DR: First of all, thank you. I’m so happy you like that poem.
Without question, the biggest surprise thus far has been the reaction to this poem. At a reading in Austin, a member of the audience asked me to autograph that particular poem, and, toward the end of the poem, when it gets to a series of questions, someone started weeping. It’s gotten both Facebook and Tumblr posts, and I’m thrilled but just totally surprised, in part because that poem almost didn’t make it into the book. I feared it was too . . . sentimental. I think of the whole book as being personal, but I think that poem feels especially intimate. It’s funny, right before the book went to press, I revised it dramatically, making it less expository, more compact, and more lyrical.
In the “Notes” section at the back of the book, I indicate that this poem is for my sister. I made a conscious decision to move all dedications to the “Notes,” so as to not steer the reader. In this instance, I like the fact that the first use of “our” may include the reader. But, in this poem, I side with my sister, who I love dearly. As it happens, she lives in Dallas, and was in the audience at the event in Austin. It was the poem I closed with, and, it remains the only time I’ve read it in public.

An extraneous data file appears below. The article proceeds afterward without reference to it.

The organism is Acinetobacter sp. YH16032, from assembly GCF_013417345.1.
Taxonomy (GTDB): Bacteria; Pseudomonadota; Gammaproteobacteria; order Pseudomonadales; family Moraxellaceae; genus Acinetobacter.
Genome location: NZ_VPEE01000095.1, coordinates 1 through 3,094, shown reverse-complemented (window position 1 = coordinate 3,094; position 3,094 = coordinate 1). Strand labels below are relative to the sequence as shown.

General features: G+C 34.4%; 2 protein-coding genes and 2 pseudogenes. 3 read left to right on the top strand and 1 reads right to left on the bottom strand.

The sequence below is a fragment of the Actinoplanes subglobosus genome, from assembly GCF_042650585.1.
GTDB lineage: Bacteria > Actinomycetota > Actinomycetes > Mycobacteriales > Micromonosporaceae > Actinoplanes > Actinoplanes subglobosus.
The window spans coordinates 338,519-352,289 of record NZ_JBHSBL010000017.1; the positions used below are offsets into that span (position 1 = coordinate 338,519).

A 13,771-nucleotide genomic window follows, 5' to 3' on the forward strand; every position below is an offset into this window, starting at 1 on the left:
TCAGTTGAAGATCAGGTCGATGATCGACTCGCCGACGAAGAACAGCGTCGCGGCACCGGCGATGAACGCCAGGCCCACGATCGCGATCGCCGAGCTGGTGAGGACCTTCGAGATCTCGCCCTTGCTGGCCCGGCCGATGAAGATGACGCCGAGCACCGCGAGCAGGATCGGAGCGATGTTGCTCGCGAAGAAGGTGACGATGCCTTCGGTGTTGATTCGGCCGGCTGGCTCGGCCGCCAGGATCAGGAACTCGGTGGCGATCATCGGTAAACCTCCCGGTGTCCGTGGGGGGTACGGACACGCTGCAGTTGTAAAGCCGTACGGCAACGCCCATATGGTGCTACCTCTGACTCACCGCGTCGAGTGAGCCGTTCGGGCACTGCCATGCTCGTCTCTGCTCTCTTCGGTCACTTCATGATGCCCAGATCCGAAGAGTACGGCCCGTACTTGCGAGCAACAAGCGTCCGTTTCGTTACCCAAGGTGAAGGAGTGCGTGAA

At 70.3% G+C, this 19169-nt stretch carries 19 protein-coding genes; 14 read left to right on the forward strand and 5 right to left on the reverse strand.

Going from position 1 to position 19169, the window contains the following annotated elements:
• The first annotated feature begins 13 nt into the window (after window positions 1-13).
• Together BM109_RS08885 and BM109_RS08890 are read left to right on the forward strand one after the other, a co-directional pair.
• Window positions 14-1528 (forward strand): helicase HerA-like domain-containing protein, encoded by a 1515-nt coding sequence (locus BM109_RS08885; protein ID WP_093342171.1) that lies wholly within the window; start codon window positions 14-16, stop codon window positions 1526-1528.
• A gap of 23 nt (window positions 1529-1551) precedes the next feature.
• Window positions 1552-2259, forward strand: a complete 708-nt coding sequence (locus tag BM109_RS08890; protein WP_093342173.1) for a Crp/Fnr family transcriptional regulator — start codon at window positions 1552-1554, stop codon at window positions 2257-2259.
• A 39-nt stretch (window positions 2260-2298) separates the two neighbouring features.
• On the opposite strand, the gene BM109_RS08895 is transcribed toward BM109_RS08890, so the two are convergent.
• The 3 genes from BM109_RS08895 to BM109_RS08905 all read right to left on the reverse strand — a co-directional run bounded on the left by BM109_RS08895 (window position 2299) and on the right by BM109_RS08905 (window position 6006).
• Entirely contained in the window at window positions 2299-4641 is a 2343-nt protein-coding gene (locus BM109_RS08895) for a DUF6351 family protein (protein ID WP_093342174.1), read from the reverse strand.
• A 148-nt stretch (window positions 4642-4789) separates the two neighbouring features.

MEH: What are you working on now?
DR: A lot! I have a scholarly book coming out in April 2011 on recent American Indian art, literature, and film. I’m going over the galleys now, and I’m really excited about that book. I’m also working with my co-author, Jonathan Silverman, on the 4th edition of our textbook, The World Is A Text—a cool reader on visual and popular culture. Of course, I’m working on a second book of poems, and I’ve started writing a book of “popular criticism” on American semiotics. I’ve recently begun reviewing poetry for The Rumpus, and I continue to review for The San Francisco Chronicle. Oh, and I have started a novel. Most importantly, though, I continue to blog about my son at 52 Gavins.